Categories
Anthropocene

a change of heart

Breathing involves a continual oscillation between exhaling and inhaling, offering ourselves to the world at one moment and drawing the world into ourselves at the next…
― David Abram, Becoming Animal: An Earthly Cosmology

it’s all very good talking about climate change but unless we (i.e. humanity) change our relationship with nature and our non-human brothers and sisters, then we’ll simply replace one death-dealing regime with another. (it’s chortle worthy to call it green technology — don’t you think?)

of course, i can’t know that — who can? — but we still don’t see how intertwined we are (not just rely upon) with the natural world.

but like all these exhortations, it’s much easier said than done.

as we know, the capitalist system is weighted heavily in living only one way. put more simply, if we were to want to change our lives — and i’m not talking about living off-grid (at least not for now) — just look how the system conspires against us. think about the way you buy your food, services and utilities. you might be lucky enough to grow some of your own food, have weaned yourself off the need for a wee bit of hedonism to supplant the ennui that we’re all feeling in these pandemic times and have installed a plethora of green technologies to avert the need to buy from the privatised utility companies who only have one thing in mind — and it sure ain’t saving the planet –but you’d be in a tiny minority of people. even in my village, who have a sustainable mindset, it’s clear that we’re still all plugged into the capitalist modality — me included — and in that space, unless i’m off my head, i don’t see how we’re going to change things to the degree necessary to avoid the worst effects of the Anthropocene. yes, we might use a little less, and yes it might come from a more renewable source, but unless we’re prepared to have a conversation around population (and also not wanting constantly to move up the scale of needs and wants), living a more village-minded way and not having to find a job to generate income (i’d like to think we could live in the gift economy, as unrealistic as that sounds) then nothing is going to change.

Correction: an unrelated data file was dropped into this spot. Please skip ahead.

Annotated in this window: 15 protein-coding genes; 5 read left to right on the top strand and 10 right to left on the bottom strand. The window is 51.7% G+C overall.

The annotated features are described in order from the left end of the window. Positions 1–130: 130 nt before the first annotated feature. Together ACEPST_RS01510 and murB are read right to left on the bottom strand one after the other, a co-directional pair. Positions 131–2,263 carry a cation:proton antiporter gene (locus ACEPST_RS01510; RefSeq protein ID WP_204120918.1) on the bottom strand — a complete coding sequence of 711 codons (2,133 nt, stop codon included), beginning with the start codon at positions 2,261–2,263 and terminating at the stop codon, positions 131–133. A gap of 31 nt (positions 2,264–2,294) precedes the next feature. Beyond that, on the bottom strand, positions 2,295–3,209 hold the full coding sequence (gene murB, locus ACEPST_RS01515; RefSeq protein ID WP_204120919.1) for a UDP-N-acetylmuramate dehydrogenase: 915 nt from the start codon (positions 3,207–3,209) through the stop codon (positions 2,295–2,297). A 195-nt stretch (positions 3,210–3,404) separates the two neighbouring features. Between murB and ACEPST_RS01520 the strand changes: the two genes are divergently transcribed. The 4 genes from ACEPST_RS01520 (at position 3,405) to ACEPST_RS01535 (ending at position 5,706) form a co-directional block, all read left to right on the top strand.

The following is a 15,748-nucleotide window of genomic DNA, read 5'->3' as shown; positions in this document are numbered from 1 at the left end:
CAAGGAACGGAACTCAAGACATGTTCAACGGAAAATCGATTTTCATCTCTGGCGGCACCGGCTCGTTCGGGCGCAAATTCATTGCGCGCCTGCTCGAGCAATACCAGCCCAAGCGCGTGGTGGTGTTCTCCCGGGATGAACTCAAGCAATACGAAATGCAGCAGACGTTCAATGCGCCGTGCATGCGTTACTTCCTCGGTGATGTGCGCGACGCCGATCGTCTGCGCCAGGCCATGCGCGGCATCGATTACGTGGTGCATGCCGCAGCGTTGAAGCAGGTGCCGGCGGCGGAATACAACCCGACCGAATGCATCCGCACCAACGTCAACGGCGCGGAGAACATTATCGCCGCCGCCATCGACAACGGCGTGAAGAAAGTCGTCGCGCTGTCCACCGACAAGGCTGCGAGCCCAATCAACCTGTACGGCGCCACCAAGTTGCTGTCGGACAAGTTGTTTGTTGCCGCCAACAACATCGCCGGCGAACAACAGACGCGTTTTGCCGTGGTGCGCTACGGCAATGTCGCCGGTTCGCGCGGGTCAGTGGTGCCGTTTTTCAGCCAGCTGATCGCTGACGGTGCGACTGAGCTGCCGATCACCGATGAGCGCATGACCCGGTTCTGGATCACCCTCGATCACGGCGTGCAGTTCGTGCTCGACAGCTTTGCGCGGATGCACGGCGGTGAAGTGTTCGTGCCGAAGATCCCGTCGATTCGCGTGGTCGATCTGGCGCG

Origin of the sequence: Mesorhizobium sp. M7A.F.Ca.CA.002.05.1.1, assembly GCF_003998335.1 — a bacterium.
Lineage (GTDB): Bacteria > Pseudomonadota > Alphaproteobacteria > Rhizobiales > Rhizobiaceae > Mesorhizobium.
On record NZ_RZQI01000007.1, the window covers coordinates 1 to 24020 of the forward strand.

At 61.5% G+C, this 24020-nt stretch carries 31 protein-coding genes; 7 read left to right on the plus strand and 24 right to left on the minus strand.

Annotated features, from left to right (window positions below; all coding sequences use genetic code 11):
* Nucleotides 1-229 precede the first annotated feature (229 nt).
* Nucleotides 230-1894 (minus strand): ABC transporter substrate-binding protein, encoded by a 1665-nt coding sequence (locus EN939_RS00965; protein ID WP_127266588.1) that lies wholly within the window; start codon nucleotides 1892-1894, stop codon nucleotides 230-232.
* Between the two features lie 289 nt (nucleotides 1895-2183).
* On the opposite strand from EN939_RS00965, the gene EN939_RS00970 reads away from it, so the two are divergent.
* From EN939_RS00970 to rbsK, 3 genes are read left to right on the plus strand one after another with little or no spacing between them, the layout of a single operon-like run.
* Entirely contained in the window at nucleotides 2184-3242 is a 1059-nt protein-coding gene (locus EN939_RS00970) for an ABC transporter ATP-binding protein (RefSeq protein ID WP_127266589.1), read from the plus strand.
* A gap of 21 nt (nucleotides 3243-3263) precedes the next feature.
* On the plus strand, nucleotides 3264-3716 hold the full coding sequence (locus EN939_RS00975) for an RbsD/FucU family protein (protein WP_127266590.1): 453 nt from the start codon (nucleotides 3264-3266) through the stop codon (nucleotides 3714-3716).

but you know all this, right?

or at least i’d like to think you realise how hard it’s going to be to row back from circa 200 years of consumption etc. to a new sunlight upland where we’ll be able to bask in the glory of our success. i jest of course, but the truth is we’re headed in one direction only and whilst we might think we can slow our trajectory, if you only stop to think about the projected population increase between now and the end of the century — i.e. 10.9 billion people — you’ll realise the enormity of the problem. but no one is talking about this. in fact, the conversation is all pronatalist to stem the falling birth rates across certain parts of the developed world (“As that happens, the population gets older, which can stand in the way of economic growth. It’s something governments are usually keen to avoid” — BBC, 16 May 2021).

i pause for one moment to invite you to consider this point. imagine being one of those people who decide to have children because you’ve been encouraged to do so to stem the falling birth rate. that might not be the sole or even the main reason but it’s in the mix. you know there needs to be a certain number of people of working age to support the older generation — and that means you in time. some years later, when you’re asked by your children why you had them, it emerges that selfishly you only did so so you wouldn’t be disadvantaged in your old age. i don’t know about you, but if your kids have struggled through the worst effects of the Anthropocene, they may not be best pleased with you. this is at least one argument to consider antinatalism but of course, it’s likely to break asunder the capitalist model and that just won’t do!

if i return to the main thrust of this post, namely how we get closer to nature, as you can tell i’m not hopeful. in fact, i think with the declining species and those that exist being pushed further to the margins, even stepping out into nature may prove a waste of time or not as exhilarating as it might otherwise be because everything will be gone. only yesterday did this thought cross my mind as i was trudging across the lower slopes of Dartmoor and reflecting on the fact that save for one or two small birds, there was no wildlife in sight. i realise this is overly pessimistic and i’m sure, be it forest bathing, walking or simply being outside that they’re all beneficial but there’s a world of difference between this as a pastime and changing forever the way we live our lives.

what do you think?

do you think we’ll ever recover that sense of wonderment and reverie that might have existed in bygone years to the extent necessary to break apart the capitalist ideal?

take care.

Julian